• Road labels now echo the road type, although they have quite dark. So orange roads have dark orange labels, for instance.
  • Transit station names are now a dark blue color.
  • Point features are still black, lakes are still blue and parks are still green.
Area Feature Colors:

Most of the colors of features have been changed, and they are now generally more saturated colors than before. Most noticeable is the change in lakes. In the old interface, lakes were a uniform color of blue, and a rather dull blue at that. The new symbology in the browser version not on creates a more vibrant blue, but it is darker at the outside and lighter towards the center, creating almost a glowing feeling. It works well.
The colors for other features have changed as well. Most noticeably, the difference between parks and golf courses (at higher zoom levels) has been increased, with a lighter, more vibrant green for park areas. 
In addition, when zoomed out, there is increased hill shading in mountainous areas; this disappears when you zoom in.
Browser version(pardon the traffic on the old section; this comes from a post originally
over at Unconventional Data. Most of my screenshots have traffic, anyway.)
Point Features:

One of the other major changes have been to point features. Some, such as rail stations, have had their color saturated. And most any feature that didn’t previously have a border has had one added. Since the background of the map is gray, not white, and the background of these circles is white, the point features stand out much more. The symbols have been somewhat simplified, which is generally good, although the park symbol—a tree—is somewhat anachronistic when used for an urban plaza. There are more categories, as well, particularly for features like restaurants and ATMs.
One issue is that these point features also show up on the satellite imagery, where the white background makes their appearance somewhat jarring.

Browser version

Clicking on “transit” will, in many cities, show fixed-guideway transit lines. In San Francisco, it shows all bus lines. Very cool, although coverage is limited and sporadic (i.e., there’s commuter rail in San Francisco and Chicago but not New York or Boston). GTFS transit directions still work. If you try to overlay transit over bicycling, the transit overtakes the cycling interface. So it’s not quite multimodal.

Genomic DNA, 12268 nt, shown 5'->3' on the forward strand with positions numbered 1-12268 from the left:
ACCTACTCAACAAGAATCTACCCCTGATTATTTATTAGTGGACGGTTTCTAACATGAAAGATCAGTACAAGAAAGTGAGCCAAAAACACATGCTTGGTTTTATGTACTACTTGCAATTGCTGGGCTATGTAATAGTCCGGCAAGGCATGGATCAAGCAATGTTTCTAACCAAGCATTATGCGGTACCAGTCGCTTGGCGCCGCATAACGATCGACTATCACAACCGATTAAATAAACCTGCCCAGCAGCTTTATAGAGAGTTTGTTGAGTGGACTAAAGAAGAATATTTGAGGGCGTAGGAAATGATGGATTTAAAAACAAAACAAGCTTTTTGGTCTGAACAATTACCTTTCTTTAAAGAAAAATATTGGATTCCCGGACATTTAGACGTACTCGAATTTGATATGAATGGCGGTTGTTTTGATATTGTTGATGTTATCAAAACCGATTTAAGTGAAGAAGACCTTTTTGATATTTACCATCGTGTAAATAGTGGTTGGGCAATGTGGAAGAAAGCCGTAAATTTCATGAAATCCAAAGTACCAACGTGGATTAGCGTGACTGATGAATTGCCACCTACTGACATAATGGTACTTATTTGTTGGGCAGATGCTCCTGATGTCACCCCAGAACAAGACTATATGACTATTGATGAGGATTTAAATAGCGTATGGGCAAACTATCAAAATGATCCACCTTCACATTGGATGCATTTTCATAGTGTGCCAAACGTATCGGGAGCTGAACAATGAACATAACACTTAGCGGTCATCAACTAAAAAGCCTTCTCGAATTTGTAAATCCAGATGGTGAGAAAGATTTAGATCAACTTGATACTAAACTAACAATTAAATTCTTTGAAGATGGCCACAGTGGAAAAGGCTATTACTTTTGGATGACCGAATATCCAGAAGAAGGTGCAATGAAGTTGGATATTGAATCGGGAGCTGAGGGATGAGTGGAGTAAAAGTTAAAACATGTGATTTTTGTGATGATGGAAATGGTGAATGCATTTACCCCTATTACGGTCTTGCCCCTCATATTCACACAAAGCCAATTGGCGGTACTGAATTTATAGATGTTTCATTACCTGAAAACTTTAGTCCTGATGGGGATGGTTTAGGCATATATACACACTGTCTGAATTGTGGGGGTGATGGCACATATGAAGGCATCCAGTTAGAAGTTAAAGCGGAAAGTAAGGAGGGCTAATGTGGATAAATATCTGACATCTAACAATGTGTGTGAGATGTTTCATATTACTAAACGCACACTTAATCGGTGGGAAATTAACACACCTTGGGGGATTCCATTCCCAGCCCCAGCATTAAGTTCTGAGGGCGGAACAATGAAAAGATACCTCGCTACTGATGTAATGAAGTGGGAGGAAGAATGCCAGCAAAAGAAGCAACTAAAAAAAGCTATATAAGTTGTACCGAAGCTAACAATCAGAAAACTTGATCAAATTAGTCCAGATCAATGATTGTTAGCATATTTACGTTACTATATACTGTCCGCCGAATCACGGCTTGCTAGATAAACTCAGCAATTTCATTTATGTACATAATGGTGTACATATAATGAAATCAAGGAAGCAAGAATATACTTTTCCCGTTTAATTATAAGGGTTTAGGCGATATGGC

Browser version
New York City (Subway only), Chicago (L and Metra), San Francisco (all modes)
Easter Eggs:

While building outlines and parcel lines haven’t been dramatically changed, some Google offices show interior detail. I guess we all get a quick peek in to that special world!
Here’s Google HQ:
Here’s the New York office, and Boston. Not far away from the Mountain View HQ is the Bonnie Kitty Fake Company. Here it is on Google Plus. I wonder if this is an easter egg, or if someone forgot to delete a test. Sadly, the number they have listed for it does not go through. Here’s a screenshot of the page for Bonnie Kitty, in case it disappears. Notice a familiar color scheme?
Welcome to Google.

The wrong way and wrong time to do a bike count

At some point, I might get off my high horse regarding bicycle counts on the Longfellow Bridge. But for now, I’m staying on. Why? Because I did my bike count on a Wednesday morning in June, to get a “typical” commute count (although, to be fair, with colleges out for summer it may have been a bit less traffic than some of the year). And I think I’m collecting better data than the established counts. Going through this process, I’ve found out more information about the National Bicycle and Pedestrian Documentation project, which is used as a basis for counting by local transportation agencies across the country, including the CTPS locally.

And I have not been particularly pleased with what I’ve found.

I think I originally buried the lede here, so I’ll add a bit here that I reiterate in the final paragraph: the bicycle and pedestrian count methodology treats bicyclists and pedestrians more as leisure users rather than treating them as using viable modes of transportation. We don’t take typical auto counts during vacation periods, and we shouldn’t do this for bicyclists, either. We should count bicyclists and pedestrians during normal use times, and design facilities based on this usage, especially in urban areas where bicycling and walking are important not only as transportation modes but as congestion mitigation resources

So what’s wrong with the national bike counting standards? First of all, the survey methods seem to come from about 15 years ago. From the directions: